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Bridging Active Heroin Users to Hepatitis C Treatment Using Buprenorphine - 1

The recruitment status of this study is unknown. The completion date has passed and the status has not been verified in more than two years.
Verified October 2005 by National Institute on Drug Abuse (NIDA).
Recruitment status was:  Active, not recruiting
Organization to Achieve Solutions in Substance Abuse (OASIS)
Information provided by:
National Institute on Drug Abuse (NIDA) Identifier:
First received: November 3, 2005
Last updated: NA
Last verified: October 2005
History: No changes posted
The purpose of this study is to see whether street-recruited heroin users can be successfully treated for hepatitis C after stabilizing them on buprenorphine.

Condition Intervention
Hepatitis C
Heroin Dependence
Drug: Buprenorphine/naloxone

Study Type: Interventional
Study Design: Allocation: Non-Randomized
Endpoint Classification: Safety Study
Intervention Model: Single Group Assignment
Masking: Open Label
Primary Purpose: Treatment
Official Title: HCV Treatment of IDUs After Buprenorphine Stabilization

Resource links provided by NLM:

Further study details as provided by National Institute on Drug Abuse (NIDA):

Primary Outcome Measures:
  • Safety assessments

Secondary Outcome Measures:
  • Effectiveness of medication
  • Compliance

Estimated Enrollment: 0
Study Start Date: June 2003
Estimated Study Completion Date: July 2005
Detailed Description:
This is a prospective pilot safety study based on the hypothesis that active, street-recruited heroin users can be successfully treated for hepatitis C after stabilization on buprenorphine. Eligible subjects will be actively using heroin and have hepatitis C viremia; screening will occur at street-based sites like syringe exchange programs. Those who are eligible will sign informed consent, and then be asked to attend 3 weekly educational sessions about hepatitis C and addiction as well as undergo an intake interview. After this, subjects will be inducted onto buprenorphine/naloxone combination therapy (Suboxone) and receive this medication for 12-24 weeks. Once reaching the 12-24 week study time point, subjects will have the option of a 12-week Suboxone taper, or instead of undergoing 6-12 months of hepatitis C treatment with pegylated interferon and ribavirin while being maintained on Suboxone. Once completing hepatitis C treatment, subjects will undergo a 24-week Suboxone taper, or be transitioned to outpatient Suboxone therapy by a medical provider.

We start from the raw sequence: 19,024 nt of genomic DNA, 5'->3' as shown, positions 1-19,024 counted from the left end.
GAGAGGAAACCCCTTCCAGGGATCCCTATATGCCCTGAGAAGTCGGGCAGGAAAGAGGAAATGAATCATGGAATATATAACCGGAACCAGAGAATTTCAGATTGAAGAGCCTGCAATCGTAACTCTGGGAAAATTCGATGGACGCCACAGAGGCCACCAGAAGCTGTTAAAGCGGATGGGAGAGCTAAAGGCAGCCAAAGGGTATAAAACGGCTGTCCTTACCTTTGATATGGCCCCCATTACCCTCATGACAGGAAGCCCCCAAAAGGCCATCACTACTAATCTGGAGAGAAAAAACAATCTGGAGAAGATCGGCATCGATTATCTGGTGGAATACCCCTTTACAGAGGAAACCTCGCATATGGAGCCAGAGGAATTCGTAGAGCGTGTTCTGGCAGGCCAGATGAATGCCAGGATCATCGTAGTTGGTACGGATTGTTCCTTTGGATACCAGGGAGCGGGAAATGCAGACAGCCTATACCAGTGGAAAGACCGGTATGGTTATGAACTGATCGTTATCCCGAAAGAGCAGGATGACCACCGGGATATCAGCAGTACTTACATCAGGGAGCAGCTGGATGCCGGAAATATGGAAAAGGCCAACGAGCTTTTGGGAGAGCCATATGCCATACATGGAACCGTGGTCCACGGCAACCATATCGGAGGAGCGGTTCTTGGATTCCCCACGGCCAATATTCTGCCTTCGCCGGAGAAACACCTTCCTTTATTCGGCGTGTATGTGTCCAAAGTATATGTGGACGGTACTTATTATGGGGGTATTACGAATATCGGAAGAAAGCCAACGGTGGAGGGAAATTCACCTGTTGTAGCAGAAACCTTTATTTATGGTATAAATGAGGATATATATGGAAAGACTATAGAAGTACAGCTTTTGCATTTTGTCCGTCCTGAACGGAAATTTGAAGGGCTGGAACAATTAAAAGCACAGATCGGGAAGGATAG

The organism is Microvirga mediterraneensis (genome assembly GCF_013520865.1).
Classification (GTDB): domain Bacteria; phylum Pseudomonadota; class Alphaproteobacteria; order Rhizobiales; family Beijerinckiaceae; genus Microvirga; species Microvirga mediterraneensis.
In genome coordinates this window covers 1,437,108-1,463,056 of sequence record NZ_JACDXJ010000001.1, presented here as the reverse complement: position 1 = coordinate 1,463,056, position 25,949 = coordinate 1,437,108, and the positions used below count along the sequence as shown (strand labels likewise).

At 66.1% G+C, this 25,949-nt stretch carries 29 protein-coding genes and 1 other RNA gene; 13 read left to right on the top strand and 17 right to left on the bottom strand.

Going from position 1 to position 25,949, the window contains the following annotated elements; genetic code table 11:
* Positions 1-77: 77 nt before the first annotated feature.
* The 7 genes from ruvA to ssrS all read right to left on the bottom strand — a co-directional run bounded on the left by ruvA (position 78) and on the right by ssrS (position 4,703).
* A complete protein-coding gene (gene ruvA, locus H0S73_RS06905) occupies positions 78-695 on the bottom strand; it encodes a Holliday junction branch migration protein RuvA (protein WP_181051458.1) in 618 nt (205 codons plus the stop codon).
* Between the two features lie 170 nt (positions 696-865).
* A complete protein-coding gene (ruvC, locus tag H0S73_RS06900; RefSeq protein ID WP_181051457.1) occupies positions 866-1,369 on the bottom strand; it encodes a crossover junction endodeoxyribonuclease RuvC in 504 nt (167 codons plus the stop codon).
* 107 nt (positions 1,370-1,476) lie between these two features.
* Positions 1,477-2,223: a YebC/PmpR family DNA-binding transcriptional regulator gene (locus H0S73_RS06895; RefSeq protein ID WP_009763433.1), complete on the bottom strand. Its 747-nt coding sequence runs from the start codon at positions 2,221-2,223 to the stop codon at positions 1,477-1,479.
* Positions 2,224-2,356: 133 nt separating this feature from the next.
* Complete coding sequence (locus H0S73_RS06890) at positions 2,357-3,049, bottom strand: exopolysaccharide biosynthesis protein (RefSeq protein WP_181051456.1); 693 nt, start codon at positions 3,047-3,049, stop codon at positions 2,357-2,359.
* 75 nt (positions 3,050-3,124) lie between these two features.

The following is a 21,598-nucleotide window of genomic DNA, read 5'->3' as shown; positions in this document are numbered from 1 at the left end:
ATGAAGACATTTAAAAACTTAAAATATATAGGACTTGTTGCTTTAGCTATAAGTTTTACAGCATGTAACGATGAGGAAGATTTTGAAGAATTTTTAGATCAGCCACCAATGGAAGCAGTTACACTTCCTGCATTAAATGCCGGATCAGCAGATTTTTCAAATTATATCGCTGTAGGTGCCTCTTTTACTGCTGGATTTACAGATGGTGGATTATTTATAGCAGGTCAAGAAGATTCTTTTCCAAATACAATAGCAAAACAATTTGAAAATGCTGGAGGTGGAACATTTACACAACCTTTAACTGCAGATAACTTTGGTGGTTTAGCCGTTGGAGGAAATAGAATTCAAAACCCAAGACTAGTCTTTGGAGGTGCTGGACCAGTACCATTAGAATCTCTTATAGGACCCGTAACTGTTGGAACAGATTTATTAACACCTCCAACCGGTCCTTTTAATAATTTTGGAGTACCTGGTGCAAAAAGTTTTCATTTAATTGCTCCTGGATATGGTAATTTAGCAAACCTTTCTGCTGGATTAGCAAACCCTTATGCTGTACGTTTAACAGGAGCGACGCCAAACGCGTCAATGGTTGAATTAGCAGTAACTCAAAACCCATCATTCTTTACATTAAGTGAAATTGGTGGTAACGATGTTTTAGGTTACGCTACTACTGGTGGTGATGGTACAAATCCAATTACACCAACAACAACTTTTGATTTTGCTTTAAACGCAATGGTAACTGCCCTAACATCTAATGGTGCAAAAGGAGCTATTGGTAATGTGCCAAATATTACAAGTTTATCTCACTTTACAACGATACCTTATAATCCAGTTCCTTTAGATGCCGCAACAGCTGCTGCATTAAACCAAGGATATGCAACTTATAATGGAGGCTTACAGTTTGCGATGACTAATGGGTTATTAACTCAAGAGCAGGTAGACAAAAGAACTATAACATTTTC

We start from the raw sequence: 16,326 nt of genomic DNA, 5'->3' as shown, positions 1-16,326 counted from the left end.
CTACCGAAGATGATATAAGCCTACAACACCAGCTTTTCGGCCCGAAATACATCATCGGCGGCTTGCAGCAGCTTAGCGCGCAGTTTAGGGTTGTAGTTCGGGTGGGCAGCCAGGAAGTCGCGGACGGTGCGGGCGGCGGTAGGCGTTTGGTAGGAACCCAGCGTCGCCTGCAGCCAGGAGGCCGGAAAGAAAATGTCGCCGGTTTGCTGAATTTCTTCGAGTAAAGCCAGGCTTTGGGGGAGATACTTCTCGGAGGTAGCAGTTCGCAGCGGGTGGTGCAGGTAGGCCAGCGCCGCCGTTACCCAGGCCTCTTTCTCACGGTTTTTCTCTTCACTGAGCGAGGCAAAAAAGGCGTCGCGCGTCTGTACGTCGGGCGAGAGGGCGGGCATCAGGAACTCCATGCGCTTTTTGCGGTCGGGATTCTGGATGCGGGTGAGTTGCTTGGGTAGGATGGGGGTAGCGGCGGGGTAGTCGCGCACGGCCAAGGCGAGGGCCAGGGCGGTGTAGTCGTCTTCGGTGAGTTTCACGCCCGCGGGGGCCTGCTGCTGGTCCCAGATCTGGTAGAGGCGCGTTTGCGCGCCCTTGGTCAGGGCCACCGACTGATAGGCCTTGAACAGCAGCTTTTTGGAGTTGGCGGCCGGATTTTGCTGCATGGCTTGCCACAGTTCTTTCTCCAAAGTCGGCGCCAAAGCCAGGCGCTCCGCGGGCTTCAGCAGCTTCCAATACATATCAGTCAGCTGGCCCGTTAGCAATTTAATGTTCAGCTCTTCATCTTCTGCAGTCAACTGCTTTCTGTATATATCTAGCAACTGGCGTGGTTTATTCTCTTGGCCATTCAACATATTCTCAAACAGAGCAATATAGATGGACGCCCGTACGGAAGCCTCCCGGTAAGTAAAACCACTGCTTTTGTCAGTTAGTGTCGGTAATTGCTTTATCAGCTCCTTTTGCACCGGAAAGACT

Ages Eligible for Study:   18 Years to 80 Years   (Adult, Senior)
Genders Eligible for Study:   Both
Accepts Healthy Volunteers:   No

Inclusion Criteria:

  • Active heroin or other illicit opioid use
  • Active hepatitis C
  • No medical or psychiatric contraindications
  • Able to sign informed consent

Exclusion Criteria:

  • No opiate dependence
  • Age <18
  • Unable or uninterested in attending weekly group sessions
  Contacts and Locations
Choosing to participate in a study is an important personal decision. Talk with your doctor and family members or friends about deciding to join a study. To learn more about this study, you or your doctor may contact the study research staff using the Contacts provided below. For general information, see Learn About Clinical Studies.

Please refer to this study by its identifier: NCT00249574

United States, California
Oakland, California, United States, 94612
Sponsors and Collaborators
National Institute on Drug Abuse (NIDA)
Organization to Achieve Solutions in Substance Abuse (OASIS)
Principal Investigator: Diana L Sylvestre, M.D. Organization to Achieve Solutions in Substance Abuse (OASIS)
  More Information Identifier: NCT00249574     History of Changes
Other Study ID Numbers: NIDA-15629-1  R01-15629-1 
Study First Received: November 3, 2005
Last Updated: November 3, 2005
Health Authority: United States: Federal Government

Additional relevant MeSH terms:
Hepatitis C
Heroin Dependence
Liver Diseases
Digestive System Diseases
Hepatitis, Viral, Human
Virus Diseases
Flaviviridae Infections
RNA Virus Infections
Opioid-Related Disorders
Substance-Related Disorders
Chemically-Induced Disorders
Mental Disorders
Buprenorphine, Naloxone Drug Combination
Analgesics, Opioid
Central Nervous System Depressants
Physiological Effects of Drugs
Sensory System Agents
Peripheral Nervous System Agents
Narcotic Antagonists processed this record on December 09, 2016